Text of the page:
'The Expanse’ season 2, episode 5 and its shocking death is the best episode of television this year

'The Expanse’ season 2, episode 5 and its shocking death is the best episode of television this year

It'd be an understatement to say the stakes were raised in fifth episode of The Expanse's second season, "Home." The asteroid station Eros, which was swarmed by the mysterious protomolecule at the end of the first season, has avoided a direct hit by the Nauvoo — a giant Mormon spaceship meant to travel beyond our solar system — by literally moving out of its way. Yes, that's an incredible sentence. 

Basically, the protomolecule has somehow made Eros sentient, and it begins heading toward Earth. To put this in the perspective of the show, an asteroid way bigger than the one that wiped out the dinosaurs is arriving, and it's coming with a potentially deadly alien organism on it. Who, then, is Earth's last hope? 

"Alien life in the universe and I'm riding it like a tick on a dog," perpetually exasperated Joe Miller says. Miller and his notoriously terrible hair is stuck on Eros, because the explosive he was set to plant on the asteroid station malfunctioned. Unless he manually configures it every 60 seconds, the bomb will detonate. 

This puts Miller in an impossible situation; one where he was consigned to his death in the previous episode because the Nauvoo should've hit Eros and killed him in the process. Now he has to find a way inside the station, plant the explosive and leave before the timer goes off. Oh, and while this is happening, Earth has fired their own missiles in the direction of Eros. 

This thrilling, taut sequence of events makes "Home" the best episode of television so far this year, with The Expanse bringing together all its major characters for Eros' journey toward Earth. While Miller tries to make his way through Eros, we have James Holden and his crew on the Rocinante trying to keep up with the station, which has picked up considerable speed, and figure out how to save him. Meanwhile, on Earth, Chrisjen Avasarala comes to terms with the sobering fact that billions of people will die if Eros makes impact.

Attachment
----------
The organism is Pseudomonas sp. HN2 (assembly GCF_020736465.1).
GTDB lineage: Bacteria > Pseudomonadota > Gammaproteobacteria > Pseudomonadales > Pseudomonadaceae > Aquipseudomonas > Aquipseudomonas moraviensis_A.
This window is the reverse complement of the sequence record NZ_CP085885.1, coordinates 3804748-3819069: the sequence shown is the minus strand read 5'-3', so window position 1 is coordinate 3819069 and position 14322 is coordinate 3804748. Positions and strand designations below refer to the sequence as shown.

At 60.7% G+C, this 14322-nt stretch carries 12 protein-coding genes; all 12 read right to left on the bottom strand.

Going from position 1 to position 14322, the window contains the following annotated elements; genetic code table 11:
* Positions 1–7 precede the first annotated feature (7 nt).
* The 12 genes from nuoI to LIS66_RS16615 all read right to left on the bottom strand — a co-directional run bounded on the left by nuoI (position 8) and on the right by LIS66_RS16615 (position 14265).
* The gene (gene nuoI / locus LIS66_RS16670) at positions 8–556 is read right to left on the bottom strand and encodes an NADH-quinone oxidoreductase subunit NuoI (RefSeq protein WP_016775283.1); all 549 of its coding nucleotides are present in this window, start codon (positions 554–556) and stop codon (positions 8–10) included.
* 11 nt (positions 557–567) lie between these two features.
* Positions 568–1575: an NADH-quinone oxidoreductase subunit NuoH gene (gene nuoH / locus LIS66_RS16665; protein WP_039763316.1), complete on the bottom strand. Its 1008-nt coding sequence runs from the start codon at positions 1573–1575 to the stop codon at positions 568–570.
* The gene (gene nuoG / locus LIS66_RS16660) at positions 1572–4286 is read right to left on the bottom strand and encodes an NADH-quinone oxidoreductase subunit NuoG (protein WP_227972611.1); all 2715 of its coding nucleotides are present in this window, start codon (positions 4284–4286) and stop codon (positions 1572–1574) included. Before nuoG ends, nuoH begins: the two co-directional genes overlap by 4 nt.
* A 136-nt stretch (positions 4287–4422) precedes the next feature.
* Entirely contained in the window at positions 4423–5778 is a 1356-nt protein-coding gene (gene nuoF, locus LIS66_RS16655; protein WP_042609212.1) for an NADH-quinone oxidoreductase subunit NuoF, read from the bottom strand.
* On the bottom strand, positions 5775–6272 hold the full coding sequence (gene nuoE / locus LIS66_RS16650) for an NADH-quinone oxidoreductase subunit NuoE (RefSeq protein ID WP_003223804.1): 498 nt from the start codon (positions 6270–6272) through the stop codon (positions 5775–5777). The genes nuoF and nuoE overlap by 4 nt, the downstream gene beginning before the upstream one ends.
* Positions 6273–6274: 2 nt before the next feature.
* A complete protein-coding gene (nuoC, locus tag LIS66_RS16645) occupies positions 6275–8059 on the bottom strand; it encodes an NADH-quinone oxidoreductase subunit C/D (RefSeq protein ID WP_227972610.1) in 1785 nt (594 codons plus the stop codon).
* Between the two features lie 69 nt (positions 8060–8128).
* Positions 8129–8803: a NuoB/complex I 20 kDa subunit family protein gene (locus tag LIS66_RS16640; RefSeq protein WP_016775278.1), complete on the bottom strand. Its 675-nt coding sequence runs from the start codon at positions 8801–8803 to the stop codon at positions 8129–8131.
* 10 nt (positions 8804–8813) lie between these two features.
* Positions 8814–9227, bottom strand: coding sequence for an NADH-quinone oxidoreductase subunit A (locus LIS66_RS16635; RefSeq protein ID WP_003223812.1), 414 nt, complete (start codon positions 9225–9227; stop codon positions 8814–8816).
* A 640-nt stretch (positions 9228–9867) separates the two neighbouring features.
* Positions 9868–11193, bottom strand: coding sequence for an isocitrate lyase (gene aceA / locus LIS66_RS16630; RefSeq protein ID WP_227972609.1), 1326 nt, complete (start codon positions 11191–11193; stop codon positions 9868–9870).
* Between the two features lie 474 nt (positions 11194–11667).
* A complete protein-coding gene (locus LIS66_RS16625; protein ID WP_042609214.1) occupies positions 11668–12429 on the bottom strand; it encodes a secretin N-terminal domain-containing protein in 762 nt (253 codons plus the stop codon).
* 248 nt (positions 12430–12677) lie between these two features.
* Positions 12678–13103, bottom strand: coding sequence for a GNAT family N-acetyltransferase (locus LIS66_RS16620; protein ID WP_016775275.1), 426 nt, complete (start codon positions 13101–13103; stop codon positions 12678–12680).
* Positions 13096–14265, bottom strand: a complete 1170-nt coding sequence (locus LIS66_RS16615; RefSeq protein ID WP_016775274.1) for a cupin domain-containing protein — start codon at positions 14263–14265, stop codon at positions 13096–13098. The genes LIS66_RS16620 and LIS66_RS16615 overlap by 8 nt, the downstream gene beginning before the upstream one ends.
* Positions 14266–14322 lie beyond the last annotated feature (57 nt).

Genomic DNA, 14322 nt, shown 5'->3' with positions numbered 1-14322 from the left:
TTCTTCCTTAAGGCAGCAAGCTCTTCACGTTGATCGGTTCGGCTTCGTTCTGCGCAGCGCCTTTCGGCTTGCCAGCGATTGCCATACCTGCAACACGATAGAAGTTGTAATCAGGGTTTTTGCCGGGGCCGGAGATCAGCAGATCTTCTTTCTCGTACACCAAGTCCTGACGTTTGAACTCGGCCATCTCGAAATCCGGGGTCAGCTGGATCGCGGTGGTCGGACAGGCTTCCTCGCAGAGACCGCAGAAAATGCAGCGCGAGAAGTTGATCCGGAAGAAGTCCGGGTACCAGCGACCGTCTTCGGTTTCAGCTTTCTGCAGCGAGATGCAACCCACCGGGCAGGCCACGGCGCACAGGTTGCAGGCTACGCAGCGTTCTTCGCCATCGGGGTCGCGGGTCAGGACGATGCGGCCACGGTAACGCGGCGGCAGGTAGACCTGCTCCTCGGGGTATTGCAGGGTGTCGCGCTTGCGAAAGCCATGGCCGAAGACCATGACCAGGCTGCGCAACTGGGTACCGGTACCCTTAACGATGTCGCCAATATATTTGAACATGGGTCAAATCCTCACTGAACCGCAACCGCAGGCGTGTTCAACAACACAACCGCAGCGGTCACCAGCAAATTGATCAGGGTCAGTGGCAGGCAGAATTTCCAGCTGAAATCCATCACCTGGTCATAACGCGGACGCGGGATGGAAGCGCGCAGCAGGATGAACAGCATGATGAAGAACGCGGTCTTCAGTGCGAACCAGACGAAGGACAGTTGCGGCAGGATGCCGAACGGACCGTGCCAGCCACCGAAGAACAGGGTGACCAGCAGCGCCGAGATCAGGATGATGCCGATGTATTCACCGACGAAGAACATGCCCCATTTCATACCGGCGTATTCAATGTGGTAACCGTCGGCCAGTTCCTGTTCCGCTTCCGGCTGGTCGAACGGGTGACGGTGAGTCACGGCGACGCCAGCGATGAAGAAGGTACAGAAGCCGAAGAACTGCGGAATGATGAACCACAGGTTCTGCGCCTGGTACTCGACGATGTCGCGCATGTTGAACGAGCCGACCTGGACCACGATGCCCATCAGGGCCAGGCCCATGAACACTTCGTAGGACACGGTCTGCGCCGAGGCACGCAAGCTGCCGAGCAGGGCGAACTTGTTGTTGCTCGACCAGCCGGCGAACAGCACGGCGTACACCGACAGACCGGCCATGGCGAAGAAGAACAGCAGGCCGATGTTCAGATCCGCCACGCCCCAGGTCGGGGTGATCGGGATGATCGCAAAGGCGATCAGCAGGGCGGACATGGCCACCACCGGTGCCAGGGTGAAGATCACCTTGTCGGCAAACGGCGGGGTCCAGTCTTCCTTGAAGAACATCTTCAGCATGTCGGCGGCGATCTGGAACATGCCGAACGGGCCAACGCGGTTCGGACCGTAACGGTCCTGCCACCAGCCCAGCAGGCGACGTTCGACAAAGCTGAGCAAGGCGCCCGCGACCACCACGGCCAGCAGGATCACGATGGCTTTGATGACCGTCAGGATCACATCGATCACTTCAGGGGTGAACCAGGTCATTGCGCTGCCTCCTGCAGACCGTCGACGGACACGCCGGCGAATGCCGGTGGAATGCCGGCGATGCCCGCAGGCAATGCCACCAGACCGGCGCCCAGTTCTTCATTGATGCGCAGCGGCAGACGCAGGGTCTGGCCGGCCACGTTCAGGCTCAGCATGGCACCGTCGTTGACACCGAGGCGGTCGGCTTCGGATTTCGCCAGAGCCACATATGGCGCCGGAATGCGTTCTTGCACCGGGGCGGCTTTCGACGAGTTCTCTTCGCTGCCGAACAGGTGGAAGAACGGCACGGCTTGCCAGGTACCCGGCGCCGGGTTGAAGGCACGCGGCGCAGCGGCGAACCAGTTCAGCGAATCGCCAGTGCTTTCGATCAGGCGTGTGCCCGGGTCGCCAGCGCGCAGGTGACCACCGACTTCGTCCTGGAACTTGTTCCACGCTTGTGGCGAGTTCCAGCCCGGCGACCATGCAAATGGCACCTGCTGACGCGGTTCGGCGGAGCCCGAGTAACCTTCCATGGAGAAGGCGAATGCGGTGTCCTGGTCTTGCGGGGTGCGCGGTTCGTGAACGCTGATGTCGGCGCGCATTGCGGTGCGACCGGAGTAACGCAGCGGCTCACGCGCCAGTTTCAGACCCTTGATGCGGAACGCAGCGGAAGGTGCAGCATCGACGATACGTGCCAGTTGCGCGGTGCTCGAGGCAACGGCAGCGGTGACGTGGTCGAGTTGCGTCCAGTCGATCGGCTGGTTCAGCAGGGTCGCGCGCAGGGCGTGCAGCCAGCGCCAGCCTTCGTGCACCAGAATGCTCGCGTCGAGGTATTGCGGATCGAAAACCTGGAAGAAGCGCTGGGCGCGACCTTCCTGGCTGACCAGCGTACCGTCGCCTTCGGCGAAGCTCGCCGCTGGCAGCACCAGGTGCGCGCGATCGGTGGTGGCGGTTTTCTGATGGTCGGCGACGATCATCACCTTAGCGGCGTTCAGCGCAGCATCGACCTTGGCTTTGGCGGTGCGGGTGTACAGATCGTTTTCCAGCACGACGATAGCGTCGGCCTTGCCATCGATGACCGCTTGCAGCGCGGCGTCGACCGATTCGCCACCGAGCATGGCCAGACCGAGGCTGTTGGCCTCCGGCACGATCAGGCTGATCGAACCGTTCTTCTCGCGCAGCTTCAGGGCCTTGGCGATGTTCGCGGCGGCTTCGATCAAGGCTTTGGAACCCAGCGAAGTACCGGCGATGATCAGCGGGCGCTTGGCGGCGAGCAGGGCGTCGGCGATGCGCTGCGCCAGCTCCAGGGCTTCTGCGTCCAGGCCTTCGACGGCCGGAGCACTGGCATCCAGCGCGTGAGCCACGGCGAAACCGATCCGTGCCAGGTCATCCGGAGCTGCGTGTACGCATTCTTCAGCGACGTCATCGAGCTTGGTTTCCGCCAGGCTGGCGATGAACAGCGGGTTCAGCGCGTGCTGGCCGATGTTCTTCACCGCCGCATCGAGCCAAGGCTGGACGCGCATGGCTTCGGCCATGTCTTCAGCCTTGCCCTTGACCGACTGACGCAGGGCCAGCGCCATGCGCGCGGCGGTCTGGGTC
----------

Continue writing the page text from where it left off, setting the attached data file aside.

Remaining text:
To make matters worse, not long after Earth fires off its missiles, they aren't able to hone onto Eros. The protomolecule somehow finds a way to lose its signature on the radar, meaning the missiles are flying blind. The only hope to guide the missiles is for Earth to put its trust in the Rocinante crew. Chrisjen vouches for Holden, but the rest of Earth's leaders are skeptical. It's easy to understand why: They perceive Fred Johnson and the OPA — who Holden and co. are working with — as terrorists. This is The Expanse's interplanetary conflict in a nutshell: Warring human colonies trust themselves so little that it may take an alien lifeform capable of wiping out our species for everyone to get on the same page. But even then, it might not be enough. 

Thankfully, Earth agrees to give their missile control to the Roci crew, but it ends up being a moot point since Eros has picked up so much speed the ship can't keep up with it. The fate of Earth ultimately falls on Miller and the explosive he's stuck with. This leads to some expectedly tense moments, like when Miller has to climb a ladder with the explosive strapped to his back and he's barely able to turn off the timer as he climbs (naturally, he survives). 

But the biggest surprise comes when Miller makes his way through Eros and finds the hub of the protomolecule's activity on the station. It's at the hotel where they found the infected corpse of Julie Mao — and not only that, but the protomolecule has somehow fused itself with Julie's consciousness. 

Turns out, Eros is heading toward Earth because Julie perceives herself to be inside her old spaceship. She believes she's going home, unaware — as weird as it sounds — that she is connected to what amounts to a sentient asteroid station. Miller approaches her and, having a long-held fascination with Julie since starting on her missing person's case, is awestruck (granted, this could also be due to the fact that she's blue and sparkly now). 

However, Julie says Eros can't stop — it has to land somewhere. So Miller convinces her to direct the station toward the uninhabited Venus. With the Rocinante still far away from the station, Miller consigns to his fate by removing his helmet and embracing Julie. The ship eventually crash lands on Venus; saving Earth while killing Miller and whatever remained of Julie in the process. 

Miller's unexpected death on The Expanse is not unlike the first season of Game of Thrones with Ned Stark. The audience follows Miller and his missing person's case from the get-go — just as Ned tries to find out Jon Arryn's killer. And despite the mounting odds on Eros, you assume Miller would make it out somehow, if only because the show precipitously teased his death in the previous episode. 

"Home" packs the type of punch few season finales achieve, let alone an episode in the middle of a season. Yet it doesn't feel like The Expanse is throwing all its cards on the table, either. With a series of books by James S.A. Corey as its backbone, Syfy's space opera still has plenty of source material to work with. If Miller's shocking death is the start, we can't imagine what the rest of season two has in store.

The Expanse season two airs Wednesdays at 10 p.m. Eastern on Syfy.